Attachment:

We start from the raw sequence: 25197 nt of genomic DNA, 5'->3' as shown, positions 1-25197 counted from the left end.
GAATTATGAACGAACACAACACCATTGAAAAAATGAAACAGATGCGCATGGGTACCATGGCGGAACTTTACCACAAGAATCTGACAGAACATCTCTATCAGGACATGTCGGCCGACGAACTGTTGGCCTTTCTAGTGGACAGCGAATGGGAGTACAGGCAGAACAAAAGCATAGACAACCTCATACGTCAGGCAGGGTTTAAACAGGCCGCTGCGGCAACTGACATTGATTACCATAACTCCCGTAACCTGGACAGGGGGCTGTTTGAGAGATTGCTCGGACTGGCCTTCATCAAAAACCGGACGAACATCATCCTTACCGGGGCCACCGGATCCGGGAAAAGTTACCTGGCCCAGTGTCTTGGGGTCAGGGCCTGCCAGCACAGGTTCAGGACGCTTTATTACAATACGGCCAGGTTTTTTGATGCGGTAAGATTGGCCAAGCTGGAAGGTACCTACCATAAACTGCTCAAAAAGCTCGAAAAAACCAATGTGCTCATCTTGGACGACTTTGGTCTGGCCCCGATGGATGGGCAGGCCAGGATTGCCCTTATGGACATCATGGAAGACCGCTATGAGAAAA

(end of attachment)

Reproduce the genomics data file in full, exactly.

We start from the raw sequence: 25197 nt of genomic DNA, 5'->3' as shown, positions 1-25197 counted from the left end.
GAATTATGAACGAACACAACACCATTGAAAAAATGAAACAGATGCGCATGGGTACCATGGCGGAACTTTACCACAAGAATCTGACAGAACATCTCTATCAGGACATGTCGGCCGACGAACTGTTGGCCTTTCTAGTGGACAGCGAATGGGAGTACAGGCAGAACAAAAGCATAGACAACCTCATACGTCAGGCAGGGTTTAAACAGGCCGCTGCGGCAACTGACATTGATTACCATAACTCCCGTAACCTGGACAGGGGGCTGTTTGAGAGATTGCTCGGACTGGCCTTCATCAAAAACCGGACGAACATCATCCTTACCGGGGCCACCGGATCCGGGAAAAGTTACCTGGCCCAGTGTCTTGGGGTCAGGGCCTGCCAGCACAGGTTCAGGACGCTTTATTACAATACGGCCAGGTTTTTTGATGCGGTAAGATTGGCCAAGCTGGAAGGTACCTACCATAAACTGCTCAAAAAGCTCGAAAAAACCAATGTGCTCATCTTGGACGACTTTGGTCTGGCCCCGATGGATGGGCAGGCCAGGATTGCCCTTATGGACATCATGGAAGACCGCTATGAGAAAA